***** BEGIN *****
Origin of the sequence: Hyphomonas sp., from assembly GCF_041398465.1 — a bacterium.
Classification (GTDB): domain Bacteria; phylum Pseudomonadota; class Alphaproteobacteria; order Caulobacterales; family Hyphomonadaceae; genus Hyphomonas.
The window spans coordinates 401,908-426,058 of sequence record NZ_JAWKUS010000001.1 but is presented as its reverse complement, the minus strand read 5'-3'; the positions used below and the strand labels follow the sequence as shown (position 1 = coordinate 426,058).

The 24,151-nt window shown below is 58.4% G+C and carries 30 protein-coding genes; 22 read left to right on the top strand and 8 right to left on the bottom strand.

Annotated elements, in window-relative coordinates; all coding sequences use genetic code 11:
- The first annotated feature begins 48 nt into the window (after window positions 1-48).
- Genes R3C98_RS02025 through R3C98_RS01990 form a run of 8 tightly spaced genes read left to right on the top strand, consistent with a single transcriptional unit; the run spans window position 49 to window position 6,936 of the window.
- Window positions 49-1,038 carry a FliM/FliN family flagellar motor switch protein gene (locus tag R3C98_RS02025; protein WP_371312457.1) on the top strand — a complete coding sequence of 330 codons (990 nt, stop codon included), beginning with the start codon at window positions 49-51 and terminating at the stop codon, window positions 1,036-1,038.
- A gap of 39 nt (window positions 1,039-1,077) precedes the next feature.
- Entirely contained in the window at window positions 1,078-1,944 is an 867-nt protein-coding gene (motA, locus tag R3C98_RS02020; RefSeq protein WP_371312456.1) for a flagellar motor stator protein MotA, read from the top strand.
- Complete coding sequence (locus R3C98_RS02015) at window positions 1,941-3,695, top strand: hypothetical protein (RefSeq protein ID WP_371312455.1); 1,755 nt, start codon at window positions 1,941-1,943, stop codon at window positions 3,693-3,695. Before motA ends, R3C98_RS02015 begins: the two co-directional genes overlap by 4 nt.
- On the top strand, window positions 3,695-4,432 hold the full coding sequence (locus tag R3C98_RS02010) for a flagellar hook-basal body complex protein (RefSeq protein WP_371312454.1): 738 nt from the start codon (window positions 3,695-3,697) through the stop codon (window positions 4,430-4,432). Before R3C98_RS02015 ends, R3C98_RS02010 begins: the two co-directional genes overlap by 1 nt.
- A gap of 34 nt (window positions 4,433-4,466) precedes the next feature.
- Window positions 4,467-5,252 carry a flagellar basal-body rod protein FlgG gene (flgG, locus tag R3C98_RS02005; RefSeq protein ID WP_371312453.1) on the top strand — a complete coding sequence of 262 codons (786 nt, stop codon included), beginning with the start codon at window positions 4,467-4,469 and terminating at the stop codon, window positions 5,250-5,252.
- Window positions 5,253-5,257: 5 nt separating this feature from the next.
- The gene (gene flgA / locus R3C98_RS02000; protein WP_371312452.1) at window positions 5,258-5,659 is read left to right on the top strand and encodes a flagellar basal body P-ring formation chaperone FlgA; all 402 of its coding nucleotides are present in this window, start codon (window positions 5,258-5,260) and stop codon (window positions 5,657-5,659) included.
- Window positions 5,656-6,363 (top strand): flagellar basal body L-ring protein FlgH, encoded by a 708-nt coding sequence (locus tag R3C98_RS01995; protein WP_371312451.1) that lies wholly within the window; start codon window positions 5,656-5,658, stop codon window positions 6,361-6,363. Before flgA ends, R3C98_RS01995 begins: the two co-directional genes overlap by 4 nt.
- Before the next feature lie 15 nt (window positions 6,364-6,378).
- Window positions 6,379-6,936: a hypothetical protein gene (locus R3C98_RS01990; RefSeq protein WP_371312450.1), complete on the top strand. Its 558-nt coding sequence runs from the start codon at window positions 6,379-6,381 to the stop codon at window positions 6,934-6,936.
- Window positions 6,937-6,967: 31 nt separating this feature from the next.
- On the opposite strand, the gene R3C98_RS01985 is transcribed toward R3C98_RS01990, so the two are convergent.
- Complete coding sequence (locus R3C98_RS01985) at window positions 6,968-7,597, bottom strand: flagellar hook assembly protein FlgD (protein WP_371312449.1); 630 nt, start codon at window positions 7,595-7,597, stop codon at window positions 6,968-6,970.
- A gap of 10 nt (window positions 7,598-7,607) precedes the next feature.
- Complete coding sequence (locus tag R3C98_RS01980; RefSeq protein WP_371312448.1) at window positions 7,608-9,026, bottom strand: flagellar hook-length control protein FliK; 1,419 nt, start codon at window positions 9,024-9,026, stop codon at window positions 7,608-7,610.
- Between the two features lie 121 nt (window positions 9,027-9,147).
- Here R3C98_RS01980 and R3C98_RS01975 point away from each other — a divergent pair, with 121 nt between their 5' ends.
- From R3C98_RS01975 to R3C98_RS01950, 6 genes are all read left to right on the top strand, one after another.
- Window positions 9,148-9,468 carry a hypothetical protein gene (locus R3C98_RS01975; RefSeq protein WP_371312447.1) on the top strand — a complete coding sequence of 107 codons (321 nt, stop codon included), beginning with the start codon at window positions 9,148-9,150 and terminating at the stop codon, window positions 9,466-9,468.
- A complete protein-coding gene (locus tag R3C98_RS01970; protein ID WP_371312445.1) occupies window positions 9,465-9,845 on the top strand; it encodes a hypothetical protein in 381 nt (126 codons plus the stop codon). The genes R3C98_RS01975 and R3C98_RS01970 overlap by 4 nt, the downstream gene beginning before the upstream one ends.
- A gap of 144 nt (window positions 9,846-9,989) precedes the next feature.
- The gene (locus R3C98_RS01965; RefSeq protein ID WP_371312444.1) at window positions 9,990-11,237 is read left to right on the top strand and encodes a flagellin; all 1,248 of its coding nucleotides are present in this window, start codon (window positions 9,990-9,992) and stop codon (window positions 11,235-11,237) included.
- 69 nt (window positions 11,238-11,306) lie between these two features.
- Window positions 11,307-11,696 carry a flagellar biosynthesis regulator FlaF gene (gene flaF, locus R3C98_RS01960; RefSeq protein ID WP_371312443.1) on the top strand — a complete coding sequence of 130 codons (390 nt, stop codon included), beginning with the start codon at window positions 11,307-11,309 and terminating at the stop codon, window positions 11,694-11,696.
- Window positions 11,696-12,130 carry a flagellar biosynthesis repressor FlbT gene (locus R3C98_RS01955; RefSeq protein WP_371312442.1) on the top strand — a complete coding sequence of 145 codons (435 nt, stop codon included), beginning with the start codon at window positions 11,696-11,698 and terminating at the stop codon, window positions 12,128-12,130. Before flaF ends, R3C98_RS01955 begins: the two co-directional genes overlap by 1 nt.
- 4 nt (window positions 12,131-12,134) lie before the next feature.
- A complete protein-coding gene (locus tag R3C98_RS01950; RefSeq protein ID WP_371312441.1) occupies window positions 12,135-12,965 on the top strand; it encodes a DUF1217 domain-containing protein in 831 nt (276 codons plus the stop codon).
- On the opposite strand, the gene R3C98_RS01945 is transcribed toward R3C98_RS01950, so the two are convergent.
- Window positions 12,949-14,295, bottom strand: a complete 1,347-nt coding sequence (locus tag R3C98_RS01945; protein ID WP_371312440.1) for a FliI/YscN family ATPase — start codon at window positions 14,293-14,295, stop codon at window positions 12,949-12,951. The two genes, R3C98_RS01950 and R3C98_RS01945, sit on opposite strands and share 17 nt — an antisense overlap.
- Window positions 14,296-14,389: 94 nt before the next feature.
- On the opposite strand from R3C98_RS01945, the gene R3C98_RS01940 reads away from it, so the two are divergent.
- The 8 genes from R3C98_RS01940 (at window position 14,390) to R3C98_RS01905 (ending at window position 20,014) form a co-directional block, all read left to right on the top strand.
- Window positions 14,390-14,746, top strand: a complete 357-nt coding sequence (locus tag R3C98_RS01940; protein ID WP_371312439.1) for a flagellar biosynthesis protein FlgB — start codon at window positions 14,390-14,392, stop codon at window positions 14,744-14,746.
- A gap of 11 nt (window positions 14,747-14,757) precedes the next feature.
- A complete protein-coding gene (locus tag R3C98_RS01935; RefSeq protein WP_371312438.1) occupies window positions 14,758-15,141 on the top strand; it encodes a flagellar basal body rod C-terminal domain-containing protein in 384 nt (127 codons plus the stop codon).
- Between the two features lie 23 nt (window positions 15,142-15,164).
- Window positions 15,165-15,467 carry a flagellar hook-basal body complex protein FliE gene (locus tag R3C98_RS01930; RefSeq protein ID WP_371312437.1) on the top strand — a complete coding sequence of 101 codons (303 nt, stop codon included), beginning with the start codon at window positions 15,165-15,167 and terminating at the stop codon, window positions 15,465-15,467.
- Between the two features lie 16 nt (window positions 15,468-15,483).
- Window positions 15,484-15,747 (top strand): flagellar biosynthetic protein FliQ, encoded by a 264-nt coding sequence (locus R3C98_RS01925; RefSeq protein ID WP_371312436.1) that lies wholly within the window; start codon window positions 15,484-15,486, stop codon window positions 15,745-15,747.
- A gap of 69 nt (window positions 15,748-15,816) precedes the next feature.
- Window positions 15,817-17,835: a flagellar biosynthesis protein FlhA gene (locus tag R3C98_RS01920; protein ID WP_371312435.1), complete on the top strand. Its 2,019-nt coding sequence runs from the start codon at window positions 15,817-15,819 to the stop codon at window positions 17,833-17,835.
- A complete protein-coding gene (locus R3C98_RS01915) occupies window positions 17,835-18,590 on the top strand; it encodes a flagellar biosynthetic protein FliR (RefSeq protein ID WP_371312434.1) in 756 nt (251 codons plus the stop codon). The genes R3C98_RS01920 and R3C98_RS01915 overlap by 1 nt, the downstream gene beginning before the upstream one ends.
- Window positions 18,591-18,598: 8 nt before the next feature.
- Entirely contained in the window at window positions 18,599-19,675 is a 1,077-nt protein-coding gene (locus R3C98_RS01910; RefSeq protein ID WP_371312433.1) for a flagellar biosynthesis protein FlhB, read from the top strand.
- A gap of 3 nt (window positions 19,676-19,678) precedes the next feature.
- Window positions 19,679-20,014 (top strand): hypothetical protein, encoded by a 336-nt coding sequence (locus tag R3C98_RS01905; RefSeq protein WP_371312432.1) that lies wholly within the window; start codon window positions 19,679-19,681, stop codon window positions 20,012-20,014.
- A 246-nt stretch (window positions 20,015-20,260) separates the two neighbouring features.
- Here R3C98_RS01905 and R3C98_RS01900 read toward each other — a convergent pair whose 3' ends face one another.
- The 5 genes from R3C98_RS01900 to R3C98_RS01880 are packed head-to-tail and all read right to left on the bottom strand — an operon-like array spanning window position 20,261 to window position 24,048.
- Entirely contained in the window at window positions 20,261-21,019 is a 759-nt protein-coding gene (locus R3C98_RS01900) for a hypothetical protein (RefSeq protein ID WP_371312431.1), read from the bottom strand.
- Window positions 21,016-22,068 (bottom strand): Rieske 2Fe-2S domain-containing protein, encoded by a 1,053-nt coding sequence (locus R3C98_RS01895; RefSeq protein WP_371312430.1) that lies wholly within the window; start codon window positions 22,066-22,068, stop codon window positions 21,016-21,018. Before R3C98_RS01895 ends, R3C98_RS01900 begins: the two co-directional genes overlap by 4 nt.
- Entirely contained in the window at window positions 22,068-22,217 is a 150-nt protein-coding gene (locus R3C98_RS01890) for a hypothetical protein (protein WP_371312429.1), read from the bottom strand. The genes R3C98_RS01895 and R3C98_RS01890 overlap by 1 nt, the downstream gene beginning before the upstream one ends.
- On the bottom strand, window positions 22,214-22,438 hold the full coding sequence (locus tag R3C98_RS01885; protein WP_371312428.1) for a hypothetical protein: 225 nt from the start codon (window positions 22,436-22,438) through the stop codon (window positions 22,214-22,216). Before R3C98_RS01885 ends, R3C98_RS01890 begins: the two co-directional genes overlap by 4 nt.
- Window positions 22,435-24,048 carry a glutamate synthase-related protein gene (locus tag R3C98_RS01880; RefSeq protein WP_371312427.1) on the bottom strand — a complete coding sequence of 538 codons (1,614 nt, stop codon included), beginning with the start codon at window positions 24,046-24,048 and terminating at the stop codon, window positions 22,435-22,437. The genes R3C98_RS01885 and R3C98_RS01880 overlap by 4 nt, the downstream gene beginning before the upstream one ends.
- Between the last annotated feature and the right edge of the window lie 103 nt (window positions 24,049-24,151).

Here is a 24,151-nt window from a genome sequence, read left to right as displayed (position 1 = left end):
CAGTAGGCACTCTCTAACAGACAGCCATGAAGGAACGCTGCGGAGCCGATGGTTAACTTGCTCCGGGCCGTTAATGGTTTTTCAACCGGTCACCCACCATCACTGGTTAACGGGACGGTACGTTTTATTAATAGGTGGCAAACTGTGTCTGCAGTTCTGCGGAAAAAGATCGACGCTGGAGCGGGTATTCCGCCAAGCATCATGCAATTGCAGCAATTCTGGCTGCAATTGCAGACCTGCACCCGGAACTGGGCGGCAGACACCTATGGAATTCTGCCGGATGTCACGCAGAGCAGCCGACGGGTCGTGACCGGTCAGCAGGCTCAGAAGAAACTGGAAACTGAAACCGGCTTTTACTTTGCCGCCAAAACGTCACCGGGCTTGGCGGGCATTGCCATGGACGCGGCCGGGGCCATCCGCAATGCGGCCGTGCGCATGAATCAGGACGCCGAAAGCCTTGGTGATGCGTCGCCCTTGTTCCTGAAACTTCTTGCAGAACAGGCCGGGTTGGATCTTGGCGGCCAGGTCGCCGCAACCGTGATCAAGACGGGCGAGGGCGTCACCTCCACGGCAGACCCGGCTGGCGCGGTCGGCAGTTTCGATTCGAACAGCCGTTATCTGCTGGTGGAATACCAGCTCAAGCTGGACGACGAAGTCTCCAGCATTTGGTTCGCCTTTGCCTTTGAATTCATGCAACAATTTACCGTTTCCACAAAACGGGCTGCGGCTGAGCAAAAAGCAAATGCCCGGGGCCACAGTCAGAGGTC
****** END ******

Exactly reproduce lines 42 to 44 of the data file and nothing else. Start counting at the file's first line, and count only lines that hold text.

- Window positions 14,390-14,746, top strand: a complete 357-nt coding sequence (locus tag R3C98_RS01940; protein ID WP_371312439.1) for a flagellar biosynthesis protein FlgB — start codon at window positions 14,390-14,392, stop codon at window positions 14,744-14,746.
- A gap of 11 nt (window positions 14,747-14,757) precedes the next feature.
- A complete protein-coding gene (locus tag R3C98_RS01935; RefSeq protein WP_371312438.1) occupies window positions 14,758-15,141 on the top strand; it encodes a flagellar basal body rod C-terminal domain-containing protein in 384 nt (127 codons plus the stop codon).